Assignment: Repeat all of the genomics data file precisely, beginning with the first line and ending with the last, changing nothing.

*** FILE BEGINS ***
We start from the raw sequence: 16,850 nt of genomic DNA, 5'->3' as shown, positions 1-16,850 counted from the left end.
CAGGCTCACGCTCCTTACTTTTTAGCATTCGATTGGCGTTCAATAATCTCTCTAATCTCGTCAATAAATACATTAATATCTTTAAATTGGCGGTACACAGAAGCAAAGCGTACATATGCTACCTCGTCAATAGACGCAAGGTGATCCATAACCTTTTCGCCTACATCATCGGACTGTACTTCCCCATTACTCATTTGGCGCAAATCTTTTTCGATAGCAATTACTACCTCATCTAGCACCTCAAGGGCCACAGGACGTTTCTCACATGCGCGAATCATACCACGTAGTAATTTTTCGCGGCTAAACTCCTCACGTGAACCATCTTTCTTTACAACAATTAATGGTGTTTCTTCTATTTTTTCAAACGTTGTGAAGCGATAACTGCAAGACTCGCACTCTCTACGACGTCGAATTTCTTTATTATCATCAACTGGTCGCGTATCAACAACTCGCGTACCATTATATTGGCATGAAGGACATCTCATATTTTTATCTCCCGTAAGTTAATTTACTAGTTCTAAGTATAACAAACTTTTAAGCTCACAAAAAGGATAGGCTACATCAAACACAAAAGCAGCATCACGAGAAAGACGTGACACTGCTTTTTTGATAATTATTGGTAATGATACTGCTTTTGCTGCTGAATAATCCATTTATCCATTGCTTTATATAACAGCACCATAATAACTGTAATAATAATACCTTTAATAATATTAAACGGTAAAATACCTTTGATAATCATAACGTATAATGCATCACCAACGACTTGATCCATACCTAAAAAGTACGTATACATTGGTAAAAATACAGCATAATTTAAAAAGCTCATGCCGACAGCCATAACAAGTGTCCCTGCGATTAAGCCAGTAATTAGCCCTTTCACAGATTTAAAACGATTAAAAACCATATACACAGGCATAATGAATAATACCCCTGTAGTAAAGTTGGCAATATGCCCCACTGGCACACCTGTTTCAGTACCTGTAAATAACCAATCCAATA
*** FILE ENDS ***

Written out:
We start from the raw sequence: 16,850 nt of genomic DNA, 5'->3' as shown, positions 1-16,850 counted from the left end.
CAGGCTCACGCTCCTTACTTTTTAGCATTCGATTGGCGTTCAATAATCTCTCTAATCTCGTCAATAAATACATTAATATCTTTAAATTGGCGGTACACAGAAGCAAAGCGTACATATGCTACCTCGTCAATAGACGCAAGGTGATCCATAACCTTTTCGCCTACATCATCGGACTGTACTTCCCCATTACTCATTTGGCGCAAATCTTTTTCGATAGCAATTACTACCTCATCTAGCACCTCAAGGGCCACAGGACGTTTCTCACATGCGCGAATCATACCACGTAGTAATTTTTCGCGGCTAAACTCCTCACGTGAACCATCTTTCTTTACAACAATTAATGGTGTTTCTTCTATTTTTTCAAACGTTGTGAAGCGATAACTGCAAGACTCGCACTCTCTACGACGTCGAATTTCTTTATTATCATCAACTGGTCGCGTATCAACAACTCGCGTACCATTATATTGGCATGAAGGACATCTCATATTTTTATCTCCCGTAAGTTAATTTACTAGTTCTAAGTATAACAAACTTTTAAGCTCACAAAAAGGATAGGCTACATCAAACACAAAAGCAGCATCACGAGAAAGACGTGACACTGCTTTTTTGATAATTATTGGTAATGATACTGCTTTTGCTGCTGAATAATCCATTTATCCATTGCTTTATATAACAGCACCATAATAACTGTAATAATAATACCTTTAATAATATTAAACGGTAAAATACCTTTGATAATCATAACGTATAATGCATCACCAACGACTTGATCCATACCTAAAAAGTACGTATACATTGGTAAAAATACAGCATAATTTAAAAAGCTCATGCCGACAGCCATAACAAGTGTCCCTGCGATTAAGCCAGTAATTAGCCCTTTCACAGATTTAAAACGATTAAAAACCATATACACAGGCATAATGAATAATACCCCTGTAGTAAAGTTGGCAATATGCCCCACTGGCACACCTGTTTCAGTACCTGTAAATAACCAATCCAATA